Our parasha includes a description of possibly the first shidduch (arranged marriage) in history. With the death of his beloved Sarah, Abraham turns his attention to the future and sends his servant back to "the old country" Haran to find a wife for Isaac. The mission with which he charges the servant is clear:
1) Do not take a local woman for his wife;
2) Even if you find a wife in Haran, do not bring Isaac back there -- she must be willing to uproot herself and live out her life in Canaan.
Upon arriving at Haran, the servant prays to God for help in completing his mission:
"See, I am standing beside this spring, and the daughters of the townspeople are coming out to draw water. May it be that when I say to a girl, 'Please let down your jar that I may have a drink,' and she says, 'Drink, and I will water your camels too -- let her be the one you have chosen for your servant Isaac."
The servant ignores Abraham's instructions to find a girl who is willing to uproot and come to Canaan. Instead, he introduces a "hospitality test" which was never mentioned by Abraham. As we all know, his prayer was answered, his mission succeeded, and Jewish history was born -- but why wasn't the servant truer to his task?
There is yet a more troubling question about Isaac: Although the stories immediately preceding this one should have included Isaac in a central role, he is nowhere to be seen. From the time that Abraham is told to stay his hand and not slaughter his son on Mount Moriah, Isaac "disappears" from the text -- he isn't even present at his mother's burial. It is only with the arrival of Rebecca that he "returns to the stage."
What happened to Isaac atop the mountain, bound and lying on top of the altar, that affected him so profoundly?
When we look back at God's original directive to Abraham regarding Isaac, we find an ambiguous command: v'Ha'alehu sham l'Olah -- which might be translated "take him up there as an Olah," meaning "offer him up." It might be understood as "take him up there for an Olah," meaning "show him how to perform an offering."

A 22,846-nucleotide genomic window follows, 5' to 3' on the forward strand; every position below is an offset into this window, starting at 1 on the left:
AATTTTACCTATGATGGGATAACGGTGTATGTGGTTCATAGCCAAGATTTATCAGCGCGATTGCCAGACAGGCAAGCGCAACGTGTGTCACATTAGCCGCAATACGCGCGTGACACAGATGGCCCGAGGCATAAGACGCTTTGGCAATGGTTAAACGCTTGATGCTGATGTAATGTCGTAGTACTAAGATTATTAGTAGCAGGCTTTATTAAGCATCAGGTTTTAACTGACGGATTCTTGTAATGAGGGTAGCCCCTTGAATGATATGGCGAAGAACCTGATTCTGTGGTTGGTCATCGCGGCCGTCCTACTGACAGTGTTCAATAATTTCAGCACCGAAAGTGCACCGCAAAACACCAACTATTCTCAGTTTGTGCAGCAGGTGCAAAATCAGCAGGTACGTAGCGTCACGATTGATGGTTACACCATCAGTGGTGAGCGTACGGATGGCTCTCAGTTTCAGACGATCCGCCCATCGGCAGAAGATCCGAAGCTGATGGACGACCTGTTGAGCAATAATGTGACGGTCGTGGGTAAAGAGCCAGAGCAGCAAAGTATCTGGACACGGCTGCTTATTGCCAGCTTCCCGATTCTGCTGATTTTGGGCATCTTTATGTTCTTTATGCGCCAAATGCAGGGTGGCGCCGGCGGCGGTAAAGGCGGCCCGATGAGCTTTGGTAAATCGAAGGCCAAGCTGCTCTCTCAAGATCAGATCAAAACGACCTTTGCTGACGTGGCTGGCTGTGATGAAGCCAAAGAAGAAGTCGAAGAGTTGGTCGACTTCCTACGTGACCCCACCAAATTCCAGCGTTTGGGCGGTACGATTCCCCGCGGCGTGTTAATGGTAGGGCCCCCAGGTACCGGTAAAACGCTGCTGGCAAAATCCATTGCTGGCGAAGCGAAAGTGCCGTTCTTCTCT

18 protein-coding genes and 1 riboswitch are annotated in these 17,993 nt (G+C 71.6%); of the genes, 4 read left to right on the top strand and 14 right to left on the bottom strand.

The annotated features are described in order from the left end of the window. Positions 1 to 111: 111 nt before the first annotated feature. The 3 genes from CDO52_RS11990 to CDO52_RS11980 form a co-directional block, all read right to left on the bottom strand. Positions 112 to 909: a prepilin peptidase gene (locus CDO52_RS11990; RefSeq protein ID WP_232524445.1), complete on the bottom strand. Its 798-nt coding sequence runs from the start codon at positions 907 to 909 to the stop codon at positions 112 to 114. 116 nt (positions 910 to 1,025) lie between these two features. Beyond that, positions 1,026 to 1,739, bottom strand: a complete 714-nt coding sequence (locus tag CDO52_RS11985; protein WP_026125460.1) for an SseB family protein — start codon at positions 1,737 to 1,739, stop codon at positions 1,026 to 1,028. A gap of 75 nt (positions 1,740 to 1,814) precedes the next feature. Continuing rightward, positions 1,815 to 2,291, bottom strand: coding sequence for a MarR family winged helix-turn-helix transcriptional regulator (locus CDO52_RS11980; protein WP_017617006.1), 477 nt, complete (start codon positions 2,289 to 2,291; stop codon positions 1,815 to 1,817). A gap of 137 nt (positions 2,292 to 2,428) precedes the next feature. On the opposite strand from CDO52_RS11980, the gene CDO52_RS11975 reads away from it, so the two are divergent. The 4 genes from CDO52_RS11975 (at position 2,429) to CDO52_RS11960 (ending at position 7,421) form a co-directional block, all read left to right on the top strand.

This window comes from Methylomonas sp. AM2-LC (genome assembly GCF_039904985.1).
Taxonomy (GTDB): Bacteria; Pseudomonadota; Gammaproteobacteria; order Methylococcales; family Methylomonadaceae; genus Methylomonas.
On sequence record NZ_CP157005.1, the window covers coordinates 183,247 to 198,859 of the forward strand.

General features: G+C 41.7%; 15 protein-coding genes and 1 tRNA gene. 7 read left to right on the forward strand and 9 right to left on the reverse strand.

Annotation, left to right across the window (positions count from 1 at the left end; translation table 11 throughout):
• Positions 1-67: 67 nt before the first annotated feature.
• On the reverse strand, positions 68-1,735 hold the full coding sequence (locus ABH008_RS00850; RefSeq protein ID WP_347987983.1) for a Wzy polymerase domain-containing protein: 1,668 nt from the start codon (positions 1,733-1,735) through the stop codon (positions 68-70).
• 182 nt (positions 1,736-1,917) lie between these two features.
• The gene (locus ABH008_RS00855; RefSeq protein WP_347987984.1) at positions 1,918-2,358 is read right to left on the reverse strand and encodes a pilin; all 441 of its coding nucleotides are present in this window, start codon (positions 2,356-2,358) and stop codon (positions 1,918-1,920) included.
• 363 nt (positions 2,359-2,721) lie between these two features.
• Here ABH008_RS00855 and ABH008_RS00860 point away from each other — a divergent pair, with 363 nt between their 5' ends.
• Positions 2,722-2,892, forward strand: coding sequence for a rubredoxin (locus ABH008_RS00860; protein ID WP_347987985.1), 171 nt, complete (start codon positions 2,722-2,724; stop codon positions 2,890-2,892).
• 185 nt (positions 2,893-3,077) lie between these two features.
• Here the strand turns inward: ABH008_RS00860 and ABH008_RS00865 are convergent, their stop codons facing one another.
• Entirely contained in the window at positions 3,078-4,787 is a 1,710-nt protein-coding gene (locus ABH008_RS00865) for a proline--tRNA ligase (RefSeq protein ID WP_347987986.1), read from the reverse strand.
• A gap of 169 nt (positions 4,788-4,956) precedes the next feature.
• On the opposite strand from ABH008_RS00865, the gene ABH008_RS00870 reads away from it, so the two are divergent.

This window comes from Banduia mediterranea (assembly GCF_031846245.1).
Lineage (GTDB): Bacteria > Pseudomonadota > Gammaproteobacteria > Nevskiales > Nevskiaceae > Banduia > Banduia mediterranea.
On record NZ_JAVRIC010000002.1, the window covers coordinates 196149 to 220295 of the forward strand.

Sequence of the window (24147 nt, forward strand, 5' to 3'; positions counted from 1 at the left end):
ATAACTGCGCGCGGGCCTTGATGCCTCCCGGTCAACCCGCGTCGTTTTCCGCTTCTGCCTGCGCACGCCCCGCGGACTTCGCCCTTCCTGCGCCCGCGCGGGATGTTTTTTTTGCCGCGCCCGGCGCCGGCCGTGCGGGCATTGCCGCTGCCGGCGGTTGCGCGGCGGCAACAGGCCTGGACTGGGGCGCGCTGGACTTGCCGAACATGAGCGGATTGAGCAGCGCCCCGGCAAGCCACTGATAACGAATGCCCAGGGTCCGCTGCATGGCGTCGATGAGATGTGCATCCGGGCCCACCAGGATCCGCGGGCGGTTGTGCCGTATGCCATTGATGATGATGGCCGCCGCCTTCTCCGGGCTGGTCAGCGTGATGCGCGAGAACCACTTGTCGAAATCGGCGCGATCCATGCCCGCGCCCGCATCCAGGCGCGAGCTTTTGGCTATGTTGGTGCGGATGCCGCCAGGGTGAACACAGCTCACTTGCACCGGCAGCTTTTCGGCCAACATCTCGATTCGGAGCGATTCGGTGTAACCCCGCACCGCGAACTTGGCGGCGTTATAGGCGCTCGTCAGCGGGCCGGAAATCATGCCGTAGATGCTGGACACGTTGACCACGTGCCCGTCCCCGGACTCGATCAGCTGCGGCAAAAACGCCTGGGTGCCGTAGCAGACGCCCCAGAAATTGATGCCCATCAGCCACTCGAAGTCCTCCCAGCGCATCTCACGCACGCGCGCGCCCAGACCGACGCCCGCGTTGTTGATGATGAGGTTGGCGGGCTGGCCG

There is, however, a third way of understanding the phrase in question, which may explain Isaac's "disappearance" in the subsequent narratives. Unlike other offerings, the Olah is given completely to God. No part of the Olah is eaten by people. Within the matrix of offerings, the Olah represents the dimension of our personalities that longs to be totally bound up with God, unconcerned with -- and unfettered by -- mundane issues.
Take a fresh look at the command: "Take him up to be an Olah," in other words, do not offer him up (i.e. slaughter him), but make him an Olah, an offering that is solely dedicated to God.
Indeed, Abraham's hand is only stayed with reference to Isaac's physical life, but, as the Mishnah would later dictate, once an offering has been brought up to the altar, it can never lose its sanctity.
From the moment of his binding, Isaac became the human, living Olah. His life was no longer one of earthly concerns and interactions -- he became an otherworldly man. This may be why he didn't really return from the mountain -- because, in the greater sense of things, he never "came down." He was no longer a child of Abraham and Sarah, but his own separate, sanctified being. This is why he, alone among the patriarchs, was never allowed to leave the land -- his expanded altar, as it were.
This is why Abraham appointed his servant to find the appropriate partner for Isaac. Abraham knew, from his own experience, that in order to carry on the mission of spreading God's word, it would take another Abraham -- someone who knows how to reach out to others, who can interact with this world in a sanctified manner. Isaac can no longer fulfill this task.
He sent his servant to find someone willing to leave home, separate from family and move west, to the land of the future and promise. His servant hears, in the directive given him by his master, a familiar refrain: "Go from your land, your birthplace and your father's house to the land that I will show you."
The wise servant understood that his master wanted another "Abraham" as a daughter-in-law. He set out to find someone who exemplifies Abraham's attributes and values -- best typified by his enthusiastic hospitality; hence the "test."
A young woman who demonstrates Abraham-like kindness will be capable of working with Isaac, and together, they will continue Abraham's mission of bringing people closer to God's truth through kindness, love and hospitality. Rebecca passed the test with flying colors; she was the one who finally brought him back to the stage of history, building the next tier of the foundation of the great nation promised to Abraham.